Say Yes report: Guilford school district ‘runs lean,’ devotes most dollars to student programs
Triad Business Journal
By: Katie Arcieri
Guilford County’s school system “runs lean” and spends most of its money on activities that directly affect students or teachers, according to a consulting firm hired by Say Yes to Education.
The reports provided from Schoolhouse Partners are being used to analyze where investments should be made to provide better outcomes for students. Guilford County was selected as a Say Yes to Education community in a move that will provide county public school graduates with the opportunity for college scholarships by spring 2016.
One of Schoolhouse Partners’ reports stated that the school district “runs lean” and spends 95 cents of each dollar on programs for students and teachers.
“It’s not the case that there’s just a lot of money sloshing around the system and potentially being wasted,” said Mark Strickland, managing director of Schoolhouse Partners.
Guilford County, which receives most of its funding from the state, spends less than $10,000 per student, he said.
“If you look at the spending in Guilford County relative to K-12 spending per student nationally, Guilford County is below the mean,” Strickland said. “It’s well below the mean for other cities that have implemented Say Yes to Education.”
Strickland said that in general, North Carolina and its school districts don’t spend as much on public K-12 education as other states do. For example, districts like Buffalo, N.Y., that have implemented Say Yes programs spend more than twice as much as Guilford does, he said. The costs of living in Buffalo and Guilford County are about the same.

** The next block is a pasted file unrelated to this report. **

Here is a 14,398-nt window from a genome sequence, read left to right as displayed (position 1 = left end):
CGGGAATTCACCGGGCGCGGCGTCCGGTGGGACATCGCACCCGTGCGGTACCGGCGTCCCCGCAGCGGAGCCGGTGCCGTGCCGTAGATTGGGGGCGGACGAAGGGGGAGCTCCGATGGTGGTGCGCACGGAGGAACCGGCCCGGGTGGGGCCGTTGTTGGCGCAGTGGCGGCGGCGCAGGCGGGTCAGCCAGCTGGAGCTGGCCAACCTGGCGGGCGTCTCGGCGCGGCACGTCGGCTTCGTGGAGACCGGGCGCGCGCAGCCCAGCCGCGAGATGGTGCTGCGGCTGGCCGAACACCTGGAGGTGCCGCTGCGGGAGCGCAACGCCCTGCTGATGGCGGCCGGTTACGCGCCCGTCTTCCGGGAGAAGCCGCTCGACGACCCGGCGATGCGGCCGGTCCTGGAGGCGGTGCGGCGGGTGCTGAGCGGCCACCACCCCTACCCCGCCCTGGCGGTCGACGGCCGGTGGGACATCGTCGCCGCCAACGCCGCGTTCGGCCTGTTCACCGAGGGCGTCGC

The report also noted that the local school system needs improvement in areas such as SAT and ACT scores, third-grade reading scores and fifth-grade language arts assessments. Schoolhouse Partners said students who receive free or reduced-price lunch and students of color fare worse than white students. White students are seven times more likely than African-American students to reach the ACT benchmark by 11th grade.
Another Schoolhouse Partners report highlighted areas of strength, including:
Guilford’s 2014 four-year graduation rate was higher than the state average and the highest among the five largest districts in North Carolina.
Nearly nine in 10 students who begin ninth grade in GCS are expected to graduate.
The district has done an excellent job of making Advanced Placement, International Baccalaureate and college courses available to students. Nearly half of the class of 2014 took an AP exam, compared with 31 percent of students in North Carolina.
“This widespread use of a college preparatory schedule, even for groups of students who are not demonstrating high levels of success on various assessment instruments, along with the efforts to get students back on track after slipping off schedule, is evidence of the district’s commitment to college access for all students,” according to the report.
Strickland also told the Triad Business Journal that the school district’s leadership was “as collaborative, transparent and constructive as anybody we have worked with.”
“We had full access to all data that was available,” Strickland said. “The central office invested time to understand and participate in the process and really talk through our finding and recommendations.”
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